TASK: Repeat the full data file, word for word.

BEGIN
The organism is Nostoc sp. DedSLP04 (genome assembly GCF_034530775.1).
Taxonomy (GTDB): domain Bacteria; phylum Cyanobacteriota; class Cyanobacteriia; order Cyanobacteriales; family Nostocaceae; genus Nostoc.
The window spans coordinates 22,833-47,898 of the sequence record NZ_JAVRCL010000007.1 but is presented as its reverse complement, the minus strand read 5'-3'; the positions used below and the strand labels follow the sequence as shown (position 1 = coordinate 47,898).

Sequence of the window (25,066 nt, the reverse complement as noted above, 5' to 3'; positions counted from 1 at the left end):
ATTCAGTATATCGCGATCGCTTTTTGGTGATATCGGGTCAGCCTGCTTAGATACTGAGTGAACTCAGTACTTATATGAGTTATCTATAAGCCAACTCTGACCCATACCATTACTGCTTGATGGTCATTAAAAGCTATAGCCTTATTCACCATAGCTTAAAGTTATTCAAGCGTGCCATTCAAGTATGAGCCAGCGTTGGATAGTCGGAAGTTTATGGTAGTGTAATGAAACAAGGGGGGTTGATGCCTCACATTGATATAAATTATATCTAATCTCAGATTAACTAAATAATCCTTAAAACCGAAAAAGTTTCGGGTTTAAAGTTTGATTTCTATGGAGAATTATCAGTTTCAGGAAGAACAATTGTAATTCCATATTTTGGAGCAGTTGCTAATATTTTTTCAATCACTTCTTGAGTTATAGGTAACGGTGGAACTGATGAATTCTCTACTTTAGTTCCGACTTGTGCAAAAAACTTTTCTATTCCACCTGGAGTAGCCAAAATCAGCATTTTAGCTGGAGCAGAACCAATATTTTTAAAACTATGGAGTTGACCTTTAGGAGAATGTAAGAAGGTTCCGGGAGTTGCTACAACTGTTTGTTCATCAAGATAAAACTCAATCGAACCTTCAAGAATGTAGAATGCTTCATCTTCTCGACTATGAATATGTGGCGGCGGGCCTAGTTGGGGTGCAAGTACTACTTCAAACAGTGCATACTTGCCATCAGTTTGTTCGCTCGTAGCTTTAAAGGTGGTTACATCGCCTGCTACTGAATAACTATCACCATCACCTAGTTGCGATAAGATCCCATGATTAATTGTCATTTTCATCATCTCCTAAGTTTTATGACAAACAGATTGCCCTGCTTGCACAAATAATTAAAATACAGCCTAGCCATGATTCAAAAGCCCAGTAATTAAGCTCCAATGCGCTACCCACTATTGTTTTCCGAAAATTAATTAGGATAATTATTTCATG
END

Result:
The organism is Nostoc sp. DedSLP04 (genome assembly GCF_034530775.1).
Taxonomy (GTDB): domain Bacteria; phylum Cyanobacteriota; class Cyanobacteriia; order Cyanobacteriales; family Nostocaceae; genus Nostoc.
The window spans coordinates 22,833-47,898 of the sequence record NZ_JAVRCL010000007.1 but is presented as its reverse complement, the minus strand read 5'-3'; the positions used below and the strand labels follow the sequence as shown (position 1 = coordinate 47,898).

Sequence of the window (25,066 nt, the reverse complement as noted above, 5' to 3'; positions counted from 1 at the left end):
ATTCAGTATATCGCGATCGCTTTTTGGTGATATCGGGTCAGCCTGCTTAGATACTGAGTGAACTCAGTACTTATATGAGTTATCTATAAGCCAACTCTGACCCATACCATTACTGCTTGATGGTCATTAAAAGCTATAGCCTTATTCACCATAGCTTAAAGTTATTCAAGCGTGCCATTCAAGTATGAGCCAGCGTTGGATAGTCGGAAGTTTATGGTAGTGTAATGAAACAAGGGGGGTTGATGCCTCACATTGATATAAATTATATCTAATCTCAGATTAACTAAATAATCCTTAAAACCGAAAAAGTTTCGGGTTTAAAGTTTGATTTCTATGGAGAATTATCAGTTTCAGGAAGAACAATTGTAATTCCATATTTTGGAGCAGTTGCTAATATTTTTTCAATCACTTCTTGAGTTATAGGTAACGGTGGAACTGATGAATTCTCTACTTTAGTTCCGACTTGTGCAAAAAACTTTTCTATTCCACCTGGAGTAGCCAAAATCAGCATTTTAGCTGGAGCAGAACCAATATTTTTAAAACTATGGAGTTGACCTTTAGGAGAATGTAAGAAGGTTCCGGGAGTTGCTACAACTGTTTGTTCATCAAGATAAAACTCAATCGAACCTTCAAGAATGTAGAATGCTTCATCTTCTCGACTATGAATATGTGGCGGCGGGCCTAGTTGGGGTGCAAGTACTACTTCAAACAGTGCATACTTGCCATCAGTTTGTTCGCTCGTAGCTTTAAAGGTGGTTACATCGCCTGCTACTGAATAACTATCACCATCACCTAGTTGCGATAAGATCCCATGATTAATTGTCATTTTCATCATCTCCTAAGTTTTATGACAAACAGATTGCCCTGCTTGCACAAATAATTAAAATACAGCCTAGCCATGATTCAAAAGCCCAGTAATTAAGCTCCAATGCGCTACCCACTATTGTTTTCCGAAAATTAATTAGGATAATTATTTCATG